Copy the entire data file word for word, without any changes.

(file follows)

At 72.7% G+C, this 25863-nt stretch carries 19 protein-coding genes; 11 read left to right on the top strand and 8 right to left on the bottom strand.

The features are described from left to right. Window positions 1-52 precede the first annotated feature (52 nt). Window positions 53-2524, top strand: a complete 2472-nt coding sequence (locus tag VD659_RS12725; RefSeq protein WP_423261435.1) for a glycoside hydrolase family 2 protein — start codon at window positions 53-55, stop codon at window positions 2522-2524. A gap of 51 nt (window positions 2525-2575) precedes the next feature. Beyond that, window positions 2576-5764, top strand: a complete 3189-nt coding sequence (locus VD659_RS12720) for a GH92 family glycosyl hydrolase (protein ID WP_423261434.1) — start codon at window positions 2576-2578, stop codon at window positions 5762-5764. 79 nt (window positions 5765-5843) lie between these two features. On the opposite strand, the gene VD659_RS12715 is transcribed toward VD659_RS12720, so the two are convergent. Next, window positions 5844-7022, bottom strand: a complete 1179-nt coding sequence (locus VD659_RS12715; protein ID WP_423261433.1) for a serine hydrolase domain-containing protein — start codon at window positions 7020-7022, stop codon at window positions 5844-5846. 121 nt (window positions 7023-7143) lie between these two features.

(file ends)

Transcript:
At 72.7% G+C, this 25863-nt stretch carries 19 protein-coding genes; 11 read left to right on the top strand and 8 right to left on the bottom strand.

The features are described from left to right. Window positions 1-52 precede the first annotated feature (52 nt). Window positions 53-2524, top strand: a complete 2472-nt coding sequence (locus tag VD659_RS12725; RefSeq protein WP_423261435.1) for a glycoside hydrolase family 2 protein — start codon at window positions 53-55, stop codon at window positions 2522-2524. A gap of 51 nt (window positions 2525-2575) precedes the next feature. Beyond that, window positions 2576-5764, top strand: a complete 3189-nt coding sequence (locus VD659_RS12720) for a GH92 family glycosyl hydrolase (protein ID WP_423261434.1) — start codon at window positions 2576-2578, stop codon at window positions 5762-5764. 79 nt (window positions 5765-5843) lie between these two features. On the opposite strand, the gene VD659_RS12715 is transcribed toward VD659_RS12720, so the two are convergent. Next, window positions 5844-7022, bottom strand: a complete 1179-nt coding sequence (locus VD659_RS12715; protein ID WP_423261433.1) for a serine hydrolase domain-containing protein — start codon at window positions 7020-7022, stop codon at window positions 5844-5846. 121 nt (window positions 7023-7143) lie between these two features.